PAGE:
The microbiome is an internal metropolis of trillions of microorganisms or microbes that live in our bodies, mostly in the intestines. It is an area of intense and active research, as scientists are finding that the microbiome plays a key role in immune function. The gut is a major site of immune activity and the production of antimicrobial proteins. [6,7] The diet plays a large role in determining what kinds of microbes live in our intestines. A high-fiber plant-rich diet with plenty of fruits, vegetables, whole grains, and legumes appear to support the growth and maintenance of beneficial microbes. Certain helpful microbes break down fibers into short chain fatty acids, which have been shown to stimulate immune cell activity. These fibers are sometimes called prebiotics because they feed microbes. Therefore, a diet containing probiotic and prebiotic foods may be beneficial. Probiotic foods contain live helpful bacteria, and prebiotic foods contain fiber and oligosaccharides that feed and maintain healthy colonies of those bacteria.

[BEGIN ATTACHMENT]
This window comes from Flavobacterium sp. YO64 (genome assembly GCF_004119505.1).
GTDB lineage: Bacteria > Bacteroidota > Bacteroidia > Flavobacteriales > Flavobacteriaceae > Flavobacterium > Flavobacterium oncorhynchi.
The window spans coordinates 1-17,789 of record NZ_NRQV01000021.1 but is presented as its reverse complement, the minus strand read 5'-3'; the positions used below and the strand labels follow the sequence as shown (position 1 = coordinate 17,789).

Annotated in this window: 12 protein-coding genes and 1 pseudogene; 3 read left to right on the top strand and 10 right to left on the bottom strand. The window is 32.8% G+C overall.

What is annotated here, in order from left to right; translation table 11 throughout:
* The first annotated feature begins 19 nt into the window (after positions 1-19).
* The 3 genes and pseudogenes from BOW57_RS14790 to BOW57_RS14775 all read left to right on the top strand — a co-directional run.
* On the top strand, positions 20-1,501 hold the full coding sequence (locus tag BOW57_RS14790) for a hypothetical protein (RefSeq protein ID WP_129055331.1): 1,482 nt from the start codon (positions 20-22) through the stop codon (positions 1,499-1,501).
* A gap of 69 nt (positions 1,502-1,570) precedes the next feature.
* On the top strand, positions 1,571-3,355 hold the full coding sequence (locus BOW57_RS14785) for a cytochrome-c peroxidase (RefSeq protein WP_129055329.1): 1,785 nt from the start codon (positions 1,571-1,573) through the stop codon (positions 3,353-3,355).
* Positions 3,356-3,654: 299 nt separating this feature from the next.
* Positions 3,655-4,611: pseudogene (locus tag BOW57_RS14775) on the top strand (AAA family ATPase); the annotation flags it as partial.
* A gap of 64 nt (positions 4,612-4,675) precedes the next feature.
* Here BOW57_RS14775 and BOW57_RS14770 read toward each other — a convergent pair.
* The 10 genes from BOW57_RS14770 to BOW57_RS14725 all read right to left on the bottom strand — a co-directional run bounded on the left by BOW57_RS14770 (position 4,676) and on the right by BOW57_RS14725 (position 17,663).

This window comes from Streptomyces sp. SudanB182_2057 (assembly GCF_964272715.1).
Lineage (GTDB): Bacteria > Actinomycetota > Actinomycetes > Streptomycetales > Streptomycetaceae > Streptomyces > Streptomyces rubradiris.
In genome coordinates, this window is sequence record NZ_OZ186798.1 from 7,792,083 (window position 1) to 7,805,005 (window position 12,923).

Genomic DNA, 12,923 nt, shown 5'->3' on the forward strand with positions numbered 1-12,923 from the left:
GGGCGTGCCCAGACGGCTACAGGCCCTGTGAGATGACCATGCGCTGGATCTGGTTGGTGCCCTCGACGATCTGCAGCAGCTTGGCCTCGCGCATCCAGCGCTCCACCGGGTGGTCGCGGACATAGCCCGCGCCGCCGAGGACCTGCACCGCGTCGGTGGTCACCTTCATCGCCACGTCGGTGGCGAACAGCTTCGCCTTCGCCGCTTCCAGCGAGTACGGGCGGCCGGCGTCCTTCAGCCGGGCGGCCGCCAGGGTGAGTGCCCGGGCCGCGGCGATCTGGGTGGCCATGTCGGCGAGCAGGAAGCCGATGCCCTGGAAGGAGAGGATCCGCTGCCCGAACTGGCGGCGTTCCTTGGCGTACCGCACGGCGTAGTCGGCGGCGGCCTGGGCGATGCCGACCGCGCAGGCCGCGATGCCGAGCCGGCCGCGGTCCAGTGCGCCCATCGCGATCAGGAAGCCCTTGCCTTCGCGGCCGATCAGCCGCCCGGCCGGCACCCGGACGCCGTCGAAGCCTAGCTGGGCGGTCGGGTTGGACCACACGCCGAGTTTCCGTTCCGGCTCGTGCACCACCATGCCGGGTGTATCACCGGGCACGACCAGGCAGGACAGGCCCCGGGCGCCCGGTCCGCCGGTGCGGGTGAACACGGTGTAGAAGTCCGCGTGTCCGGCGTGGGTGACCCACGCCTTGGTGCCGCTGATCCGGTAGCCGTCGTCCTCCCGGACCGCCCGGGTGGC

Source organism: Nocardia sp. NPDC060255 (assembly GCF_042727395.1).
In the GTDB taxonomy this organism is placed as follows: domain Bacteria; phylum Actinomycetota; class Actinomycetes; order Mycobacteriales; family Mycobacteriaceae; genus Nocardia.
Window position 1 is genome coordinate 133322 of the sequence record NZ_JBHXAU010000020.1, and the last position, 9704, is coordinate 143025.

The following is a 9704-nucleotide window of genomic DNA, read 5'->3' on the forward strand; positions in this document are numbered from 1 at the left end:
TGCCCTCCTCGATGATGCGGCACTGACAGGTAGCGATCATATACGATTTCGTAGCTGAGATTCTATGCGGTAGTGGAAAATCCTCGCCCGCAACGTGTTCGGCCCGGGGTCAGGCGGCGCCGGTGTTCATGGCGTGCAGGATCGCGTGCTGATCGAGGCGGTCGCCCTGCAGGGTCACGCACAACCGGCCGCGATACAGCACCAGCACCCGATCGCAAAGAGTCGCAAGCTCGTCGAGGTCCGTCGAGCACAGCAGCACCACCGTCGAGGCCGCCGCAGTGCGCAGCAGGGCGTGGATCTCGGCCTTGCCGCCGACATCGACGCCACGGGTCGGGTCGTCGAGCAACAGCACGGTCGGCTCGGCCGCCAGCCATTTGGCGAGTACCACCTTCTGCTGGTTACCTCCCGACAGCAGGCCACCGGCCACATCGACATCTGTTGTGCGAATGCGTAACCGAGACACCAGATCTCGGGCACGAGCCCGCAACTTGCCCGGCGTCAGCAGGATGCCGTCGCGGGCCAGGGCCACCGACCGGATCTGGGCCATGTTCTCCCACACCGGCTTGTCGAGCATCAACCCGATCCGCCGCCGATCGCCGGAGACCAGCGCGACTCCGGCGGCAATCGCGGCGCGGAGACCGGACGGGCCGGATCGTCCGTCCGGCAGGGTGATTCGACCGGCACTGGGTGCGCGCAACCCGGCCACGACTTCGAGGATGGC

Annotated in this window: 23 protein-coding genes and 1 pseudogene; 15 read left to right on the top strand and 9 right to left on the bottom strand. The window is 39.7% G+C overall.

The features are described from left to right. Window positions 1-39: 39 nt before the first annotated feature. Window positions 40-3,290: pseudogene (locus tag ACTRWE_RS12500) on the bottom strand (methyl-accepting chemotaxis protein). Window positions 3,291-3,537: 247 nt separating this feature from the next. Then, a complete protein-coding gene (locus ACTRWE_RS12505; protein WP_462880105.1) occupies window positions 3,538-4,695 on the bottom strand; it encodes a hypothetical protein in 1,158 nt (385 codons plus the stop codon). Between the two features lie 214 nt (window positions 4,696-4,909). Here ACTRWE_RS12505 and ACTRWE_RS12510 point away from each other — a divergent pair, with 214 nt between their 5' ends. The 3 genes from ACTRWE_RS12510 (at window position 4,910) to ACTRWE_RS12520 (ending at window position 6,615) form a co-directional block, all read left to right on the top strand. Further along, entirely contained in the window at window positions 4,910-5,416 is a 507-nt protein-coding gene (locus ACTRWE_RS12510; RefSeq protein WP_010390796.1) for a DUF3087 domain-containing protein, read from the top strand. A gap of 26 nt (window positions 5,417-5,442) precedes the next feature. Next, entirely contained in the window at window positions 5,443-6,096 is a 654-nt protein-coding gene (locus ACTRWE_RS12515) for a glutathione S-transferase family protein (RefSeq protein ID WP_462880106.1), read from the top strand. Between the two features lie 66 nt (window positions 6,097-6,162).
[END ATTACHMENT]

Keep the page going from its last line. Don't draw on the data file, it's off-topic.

- Probiotic foods: Kefir, yogurt with live active cultures, fermented vegetables, sauerkraut, tempeh, kombucha tea, kimchi, and miso.
- Prebiotic foods: Garlic, onions, leeks, asparagus, Jerusalem artichokes, dandelion greens, bananas, and seaweed. However, a more general rule is to eat a variety of fruits, vegetables, beans, and whole grains for dietary prebiotics.
Chicken soup as medicine?
Do Vitamin or Herbal Supplements Help?